Tamarind: A Flavor Boost from Salad to Dessert
By Karen Hursh Graber, writing from Mexico
An iconic ingredient in Mexican cuisine, tamarind has traditionally been used in all manner of beverages and sweets, and has recently appeared in menu categories from salads to desserts.
Used since the Colonial period, when the Spanish brought it to the country on the Spanish caravels that plied the waters from the Philippines to Mexico’s western shores, tamarind has a bright, tart taste that brings out the flavor of other foods.
Native to India, the fruit of the tamarind tree is used extensively in Asian cooking, which shares several common ingredients such as cilantro, coconut, mango and chiles with Mexican fare. Although the first mention of tamarind in the Americas was in Acapulco in 1516, today’s Mexican chefs throughout the country are discovering its affinity for sweet, savory, and smoky culinary elements.
Versatile ingredient stars on restaurant menus
Used in a wide variety of vegetable, fruit and seafood salads, tamarind vinaigrette dresses the ensalada paraíso at Los Mercaderes in Mexico City. This combination of lettuce, jicama, apples, celery and strawberries is flavored with a mixture of tamarind, honey and champagne vinegar. At Puerto Vallarta’s La Palapa, tamarind vinaigrette is used in the shrimp and portobello salad, and that city’s Archie’s Wok has featured a baby lettuce and arugula salad with tamarind vinaigrette as part of its Restaurant Week menu.
Sauces made with tamarind pair especially well with fish and seafood and, not surprisingly, are popular along Mexico’s coasts. At La Habichuela Sunset in Cancun, an amaranth crusted fish filet is served with tamarind sauce and garnished with a tropical fruit pico de gallo, while La Habichuela’s downtown restaurant serves an entrée of lightly fried coconut shrimp in tamarind sauce. And Lorenzillo’s, in Cabo San Lucas, offers either shrimp or lobster with salsa de ciruela y tamerindo al chipotle, a tamarind, plum and chipotle chile sauce. At Puebla’s Casona de la China Poblana, shrimp is served in the house special tamarind mole.
This combination of tamarind and smoked chile is also popular in glazes and sauces for meat, such as the tamarind-glazed baby back ribs and pork filet at Café des Artistes in Puerto Vallarta and the costillas en adobo de tamarindo, oven-roasted shoulder spare ribs in chile and tamarind sauce served at Mi Casa in Cabo San Lucas. At Puerto Vallarta’s River Café, a tamarind and chipotle sauce accompanies the crispy pork and chicken filled wontons, and in many regions of the country, chicken breast in tamarind sauce has become a familiar dish both on restaurant menus and at home.
Tamarind is also used as an ingredient in salsa, especially along the Pacific coast of Guerrero, where a tamarind table salsa is made with fresh green chiles and epazote.
In addition, tamarind stars in beverages and cocktails, and agua de tamarindo is a standard fruit agua, one of three that is always available at Casa de Frida in Merida. The fruit is also popular for use in daiquiris, martinis, and for tamarind margaritas such as the one served at Casa Lamm in Mexico City. At Casona de la China Poblana, a deconstructed version of Mexico’s classic tamarind candy appears as a beverage, with the characteristic fruit, sugar and chile flavors of dulce de tamarindo.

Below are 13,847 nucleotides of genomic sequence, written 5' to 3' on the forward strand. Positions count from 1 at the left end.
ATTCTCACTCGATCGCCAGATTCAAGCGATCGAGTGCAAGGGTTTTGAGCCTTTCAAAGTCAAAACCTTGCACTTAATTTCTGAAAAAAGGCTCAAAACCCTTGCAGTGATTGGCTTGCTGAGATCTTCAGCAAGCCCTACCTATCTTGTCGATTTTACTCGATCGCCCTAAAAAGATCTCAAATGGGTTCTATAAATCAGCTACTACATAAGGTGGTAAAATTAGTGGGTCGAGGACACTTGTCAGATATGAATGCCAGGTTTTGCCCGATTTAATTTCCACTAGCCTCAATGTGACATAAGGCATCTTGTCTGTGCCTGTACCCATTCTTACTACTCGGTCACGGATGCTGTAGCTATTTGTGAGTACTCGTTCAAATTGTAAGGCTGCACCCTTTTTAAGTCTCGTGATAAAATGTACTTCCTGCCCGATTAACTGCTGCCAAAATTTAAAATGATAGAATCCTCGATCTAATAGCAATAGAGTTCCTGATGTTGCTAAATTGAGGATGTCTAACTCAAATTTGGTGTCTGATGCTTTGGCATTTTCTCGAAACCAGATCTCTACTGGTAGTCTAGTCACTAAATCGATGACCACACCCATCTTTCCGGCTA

Other sweets, such as nieves and paletas (ices and ice pops), sorbets and granitas, are frequently made with tamarind. Nectar de tamarindo is the basis for several dessert sauces, flavored with honey or other fruit and served as a topping for ice cream, cake, or fried plantains.
Combine tamarind with other tropical fruits in sauces and salad dressings, where it goes well with orange, pineapple and mango. Blend honey with tamarind pulp and the adobo from chipotles in adobo for a smoky, sweet and sour glaze for grilled meat, poultry or seafood. Both shrimp and chicken provide blank canvases for creative combinations; for a higher-end dish, use duck breast.
Try using tamarind in meat marinades. Because of its natural acidity, it breaks down tough meat fibers and is good with more economical cuts, providing flavor and tenderness to beef for fajitas. Adding some Worcestershire sauce (salsa inglesa) to marinades intensifies the tamarind flavor, since this seasoning contains tamarind extract.
Buying and using tamarind
There are several options for buying and storing tamarind. The 5- to 6-inch long brown pods, resembling bean pods, are sold in cellophane bags in Latin and Asian supermarkets and in bulk in Mexico’s mercados. These have matured and dried, leaving a somewhat sticky pulp within. Remove the pod and veins and cook the tamarind with a small amount of water before using your fingers to separate the pulp from the seeds. Four-and-a-half ounces of whole dried pods will yield about a cup of tamarind pulp.
Tamarind paste or concentrate without seeds comes in plastic tubs or jars, and should be refrigerated after opening. Tamarind paste with seeds is usually sold in one-pound blocks. Tamarind pulp and drink mixes are also sold frozen, and sweetened tamarind syrup is available ready-to-use for making agua.
To make your own tamarind nectar for syrup, cocktails, sauces or desserts, use two-thirds cup of tamarind pulp to six cups of boiling water. Mash the pulp until it dissolves, cool and strain. Sweeten the nectar to taste according to desired use. Tamarind agua and desserts will require more sugar than most savory sauces and cocktails.